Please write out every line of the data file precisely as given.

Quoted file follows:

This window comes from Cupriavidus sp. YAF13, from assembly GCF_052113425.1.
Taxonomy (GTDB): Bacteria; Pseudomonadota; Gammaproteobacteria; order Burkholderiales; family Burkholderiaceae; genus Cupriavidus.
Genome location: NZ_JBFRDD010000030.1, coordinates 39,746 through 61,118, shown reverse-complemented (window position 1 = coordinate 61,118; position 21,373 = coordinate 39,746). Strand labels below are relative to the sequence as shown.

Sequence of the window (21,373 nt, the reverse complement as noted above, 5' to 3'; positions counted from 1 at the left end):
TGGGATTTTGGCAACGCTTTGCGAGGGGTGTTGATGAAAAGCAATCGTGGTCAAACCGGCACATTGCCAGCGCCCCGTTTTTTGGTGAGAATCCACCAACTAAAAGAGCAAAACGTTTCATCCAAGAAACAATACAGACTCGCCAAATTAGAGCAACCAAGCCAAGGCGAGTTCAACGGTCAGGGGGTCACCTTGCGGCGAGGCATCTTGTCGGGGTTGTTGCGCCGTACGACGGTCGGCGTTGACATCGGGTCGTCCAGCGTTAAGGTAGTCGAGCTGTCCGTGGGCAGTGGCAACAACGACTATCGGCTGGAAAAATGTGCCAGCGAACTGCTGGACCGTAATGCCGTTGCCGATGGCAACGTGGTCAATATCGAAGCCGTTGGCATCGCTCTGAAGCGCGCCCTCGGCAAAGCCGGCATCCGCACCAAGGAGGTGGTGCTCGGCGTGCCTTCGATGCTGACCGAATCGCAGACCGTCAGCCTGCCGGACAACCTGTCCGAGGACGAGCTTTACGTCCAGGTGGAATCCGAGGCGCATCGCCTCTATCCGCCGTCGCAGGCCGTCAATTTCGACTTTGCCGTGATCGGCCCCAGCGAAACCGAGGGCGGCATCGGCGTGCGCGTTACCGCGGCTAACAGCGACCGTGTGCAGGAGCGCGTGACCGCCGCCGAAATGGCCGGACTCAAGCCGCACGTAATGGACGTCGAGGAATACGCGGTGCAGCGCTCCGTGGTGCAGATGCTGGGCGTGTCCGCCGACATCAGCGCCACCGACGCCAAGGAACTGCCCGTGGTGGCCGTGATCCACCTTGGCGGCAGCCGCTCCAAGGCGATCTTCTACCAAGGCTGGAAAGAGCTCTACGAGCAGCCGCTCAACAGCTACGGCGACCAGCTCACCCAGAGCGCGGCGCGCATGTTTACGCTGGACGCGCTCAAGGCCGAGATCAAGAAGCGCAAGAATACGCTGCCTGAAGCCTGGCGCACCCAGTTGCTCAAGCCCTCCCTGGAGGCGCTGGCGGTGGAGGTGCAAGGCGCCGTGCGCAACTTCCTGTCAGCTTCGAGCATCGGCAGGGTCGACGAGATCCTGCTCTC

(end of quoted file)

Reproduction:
This window comes from Cupriavidus sp. YAF13, from assembly GCF_052113425.1.
Taxonomy (GTDB): Bacteria; Pseudomonadota; Gammaproteobacteria; order Burkholderiales; family Burkholderiaceae; genus Cupriavidus.
Genome location: NZ_JBFRDD010000030.1, coordinates 39,746 through 61,118, shown reverse-complemented (window position 1 = coordinate 61,118; position 21,373 = coordinate 39,746). Strand labels below are relative to the sequence as shown.

Sequence of the window (21,373 nt, the reverse complement as noted above, 5' to 3'; positions counted from 1 at the left end):
TGGGATTTTGGCAACGCTTTGCGAGGGGTGTTGATGAAAAGCAATCGTGGTCAAACCGGCACATTGCCAGCGCCCCGTTTTTTGGTGAGAATCCACCAACTAAAAGAGCAAAACGTTTCATCCAAGAAACAATACAGACTCGCCAAATTAGAGCAACCAAGCCAAGGCGAGTTCAACGGTCAGGGGGTCACCTTGCGGCGAGGCATCTTGTCGGGGTTGTTGCGCCGTACGACGGTCGGCGTTGACATCGGGTCGTCCAGCGTTAAGGTAGTCGAGCTGTCCGTGGGCAGTGGCAACAACGACTATCGGCTGGAAAAATGTGCCAGCGAACTGCTGGACCGTAATGCCGTTGCCGATGGCAACGTGGTCAATATCGAAGCCGTTGGCATCGCTCTGAAGCGCGCCCTCGGCAAAGCCGGCATCCGCACCAAGGAGGTGGTGCTCGGCGTGCCTTCGATGCTGACCGAATCGCAGACCGTCAGCCTGCCGGACAACCTGTCCGAGGACGAGCTTTACGTCCAGGTGGAATCCGAGGCGCATCGCCTCTATCCGCCGTCGCAGGCCGTCAATTTCGACTTTGCCGTGATCGGCCCCAGCGAAACCGAGGGCGGCATCGGCGTGCGCGTTACCGCGGCTAACAGCGACCGTGTGCAGGAGCGCGTGACCGCCGCCGAAATGGCCGGACTCAAGCCGCACGTAATGGACGTCGAGGAATACGCGGTGCAGCGCTCCGTGGTGCAGATGCTGGGCGTGTCCGCCGACATCAGCGCCACCGACGCCAAGGAACTGCCCGTGGTGGCCGTGATCCACCTTGGCGGCAGCCGCTCCAAGGCGATCTTCTACCAAGGCTGGAAAGAGCTCTACGAGCAGCCGCTCAACAGCTACGGCGACCAGCTCACCCAGAGCGCGGCGCGCATGTTTACGCTGGACGCGCTCAAGGCCGAGATCAAGAAGCGCAAGAATACGCTGCCTGAAGCCTGGCGCACCCAGTTGCTCAAGCCCTCCCTGGAGGCGCTGGCGGTGGAGGTGCAAGGCGCCGTGCGCAACTTCCTGTCAGCTTCGAGCATCGGCAGGGTCGACGAGATCCTGCTCTC